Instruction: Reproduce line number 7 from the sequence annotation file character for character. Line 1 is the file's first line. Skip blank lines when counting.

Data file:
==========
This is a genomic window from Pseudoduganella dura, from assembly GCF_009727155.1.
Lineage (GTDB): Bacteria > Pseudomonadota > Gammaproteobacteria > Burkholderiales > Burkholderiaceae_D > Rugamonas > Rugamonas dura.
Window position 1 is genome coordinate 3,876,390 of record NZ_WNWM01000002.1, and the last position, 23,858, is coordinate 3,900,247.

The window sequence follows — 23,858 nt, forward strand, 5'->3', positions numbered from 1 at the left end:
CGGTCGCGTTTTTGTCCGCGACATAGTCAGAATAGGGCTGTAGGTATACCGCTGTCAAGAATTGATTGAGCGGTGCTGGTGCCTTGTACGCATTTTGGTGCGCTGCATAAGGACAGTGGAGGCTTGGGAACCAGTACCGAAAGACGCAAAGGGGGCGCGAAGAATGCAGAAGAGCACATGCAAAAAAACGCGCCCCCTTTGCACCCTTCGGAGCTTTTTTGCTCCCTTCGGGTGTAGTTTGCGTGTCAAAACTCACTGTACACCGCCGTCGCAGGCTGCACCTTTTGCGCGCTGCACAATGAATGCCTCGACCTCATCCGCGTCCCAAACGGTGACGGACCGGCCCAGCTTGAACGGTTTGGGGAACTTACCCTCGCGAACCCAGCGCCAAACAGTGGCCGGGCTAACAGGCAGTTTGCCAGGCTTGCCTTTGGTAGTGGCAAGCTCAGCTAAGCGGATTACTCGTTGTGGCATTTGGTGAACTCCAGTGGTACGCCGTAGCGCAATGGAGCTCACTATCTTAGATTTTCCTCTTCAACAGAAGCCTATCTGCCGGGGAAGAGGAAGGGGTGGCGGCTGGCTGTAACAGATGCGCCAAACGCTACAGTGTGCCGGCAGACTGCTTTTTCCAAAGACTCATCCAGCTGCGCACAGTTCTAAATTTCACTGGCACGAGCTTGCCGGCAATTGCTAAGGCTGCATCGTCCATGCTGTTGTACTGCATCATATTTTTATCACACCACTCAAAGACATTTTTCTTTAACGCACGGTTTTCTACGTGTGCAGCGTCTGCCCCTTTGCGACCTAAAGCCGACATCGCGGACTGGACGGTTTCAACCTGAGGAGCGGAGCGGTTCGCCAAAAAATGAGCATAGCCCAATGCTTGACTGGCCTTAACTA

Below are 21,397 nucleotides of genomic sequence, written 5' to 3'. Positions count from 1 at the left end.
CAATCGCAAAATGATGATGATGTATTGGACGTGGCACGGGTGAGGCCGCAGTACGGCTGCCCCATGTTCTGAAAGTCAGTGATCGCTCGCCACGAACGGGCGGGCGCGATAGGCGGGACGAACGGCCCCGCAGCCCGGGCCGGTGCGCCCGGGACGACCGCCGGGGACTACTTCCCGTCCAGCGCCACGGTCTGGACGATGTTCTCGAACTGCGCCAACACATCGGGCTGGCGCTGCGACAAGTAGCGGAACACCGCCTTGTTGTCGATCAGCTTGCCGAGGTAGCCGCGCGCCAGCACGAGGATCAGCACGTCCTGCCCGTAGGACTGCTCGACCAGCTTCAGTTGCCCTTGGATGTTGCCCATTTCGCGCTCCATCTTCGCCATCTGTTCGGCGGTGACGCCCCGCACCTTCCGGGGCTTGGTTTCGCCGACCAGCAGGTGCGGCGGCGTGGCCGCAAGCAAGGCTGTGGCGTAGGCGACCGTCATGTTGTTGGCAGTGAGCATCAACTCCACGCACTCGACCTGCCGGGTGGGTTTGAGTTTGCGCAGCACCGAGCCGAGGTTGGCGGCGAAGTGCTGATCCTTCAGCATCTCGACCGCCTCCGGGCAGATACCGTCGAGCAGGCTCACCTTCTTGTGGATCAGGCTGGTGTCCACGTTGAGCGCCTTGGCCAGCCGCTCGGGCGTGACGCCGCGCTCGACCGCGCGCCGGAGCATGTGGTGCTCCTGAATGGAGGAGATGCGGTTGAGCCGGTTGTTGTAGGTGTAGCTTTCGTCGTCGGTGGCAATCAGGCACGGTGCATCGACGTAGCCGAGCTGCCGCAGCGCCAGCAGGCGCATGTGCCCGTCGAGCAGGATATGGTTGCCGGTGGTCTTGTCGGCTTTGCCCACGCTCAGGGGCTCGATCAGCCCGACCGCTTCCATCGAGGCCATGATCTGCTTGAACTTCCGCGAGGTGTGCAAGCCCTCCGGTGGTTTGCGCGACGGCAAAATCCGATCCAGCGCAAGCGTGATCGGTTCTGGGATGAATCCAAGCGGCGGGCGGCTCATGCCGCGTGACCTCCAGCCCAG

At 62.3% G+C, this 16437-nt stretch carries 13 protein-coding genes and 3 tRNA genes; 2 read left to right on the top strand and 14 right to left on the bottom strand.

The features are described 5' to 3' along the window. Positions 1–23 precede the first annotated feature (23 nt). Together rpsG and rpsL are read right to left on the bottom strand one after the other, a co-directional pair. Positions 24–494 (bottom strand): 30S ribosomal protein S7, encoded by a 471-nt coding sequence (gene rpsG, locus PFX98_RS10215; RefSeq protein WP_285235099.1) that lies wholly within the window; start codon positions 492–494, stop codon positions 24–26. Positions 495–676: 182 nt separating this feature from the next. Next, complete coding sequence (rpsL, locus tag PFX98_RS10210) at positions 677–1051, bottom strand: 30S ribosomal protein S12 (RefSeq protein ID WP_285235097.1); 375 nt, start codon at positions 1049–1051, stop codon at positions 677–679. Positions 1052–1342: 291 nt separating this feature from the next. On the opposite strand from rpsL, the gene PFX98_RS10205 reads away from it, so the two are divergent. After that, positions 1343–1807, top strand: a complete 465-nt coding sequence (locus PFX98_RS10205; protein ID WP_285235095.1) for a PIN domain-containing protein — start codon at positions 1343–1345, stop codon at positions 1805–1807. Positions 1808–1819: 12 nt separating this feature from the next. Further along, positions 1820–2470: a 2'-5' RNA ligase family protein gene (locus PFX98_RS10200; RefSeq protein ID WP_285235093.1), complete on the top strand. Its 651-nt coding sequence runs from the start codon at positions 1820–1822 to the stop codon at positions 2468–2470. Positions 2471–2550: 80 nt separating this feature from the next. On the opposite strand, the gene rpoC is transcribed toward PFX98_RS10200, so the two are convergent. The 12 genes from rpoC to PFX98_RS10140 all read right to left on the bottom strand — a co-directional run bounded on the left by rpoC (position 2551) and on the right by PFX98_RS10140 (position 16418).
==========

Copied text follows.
CAATCGCAAAATGATGATGATGTATTGGACGTGGCACGGGTGAGGCCGCAGTACGGCTGCCCCATGTTCTGAAAGTCAGTGATCGCTCGCCACGAACGGGCGGGCGCGATAGGCGGGACGAACGGCCCCGCAGCCCGGGCCGGTGCGCCCGGGACGACCGCCGGGGACTACTTCCCGTCCAGCGCCACGGTCTGGACGATGTTCTCGAACTGCGCCAACACATCGGGCTGGCGCTGCGACAAGTAGCGGAACACCGCCTTGTTGTCGATCAGCTTGCCGAGGTAGCCGCGCGCCAGCACGAGGATCAGCACGTCCTGCCCGTAGGACTGCTCGACCAGCTTCAGTTGCCCTTGGATGTTGCCCATTTCGCGCTCCATCTTCGCCATCTGTTCGGCGGTGACGCCCCGCACCTTCCGGGGCTTGGTTTCGCCGACCAGCAGGTGCGGCGGCGTGGCCGCAAGCAAGGCTGTGGCGTAGGCGACCGTCATGTTGTTGGCAGTGAGCATCAACTCCACGCACTCGACCTGCCGGGTGGGTTTGAGTTTGCGCAGCACCGAGCCGAGGTTGGCGGCGAAGTGCTGATCCTTCAGCATCTCGACCGCCTCCGGGCAGATACCGTCGAGCAGGCTCACCTTCTTGTGGATCAGGCTGGTGTCCACGTTGAGCGCCTTGGCCAGCCGCTCGGGCGTGACGCCGCGCTCGACCGCGCGCCGGAGCATGTGGTGCTCCTGAATGGAGGAGATGCGGTTGAGCCGGTTGTTGTAGGTGTAGCTTTCGTCGTCGGTGGCAATCAGGCACGGTGCATCGACGTAGCCGAGCTGCCGCAGCGCCAGCAGGCGCATGTGCCCGTCGAGCAGGATATGGTTGCCGGTGGTCTTGTCGGCTTTGCCCACGCTCAGGGGCTCGATCAGCCCGACCGCTTCCATCGAGGCCATGATCTGCTTGAACTTCCGCGAGGTGTGCAAGCCCTCCGGTGGTTTGCGCGACGGCAAAATCCGATCCAGCGCAAGCGTGATCGGTTCTGGGATGAATCCAAGCGGCGGGCGGCTCATGCCGCGTGACCTCCAGCCCAG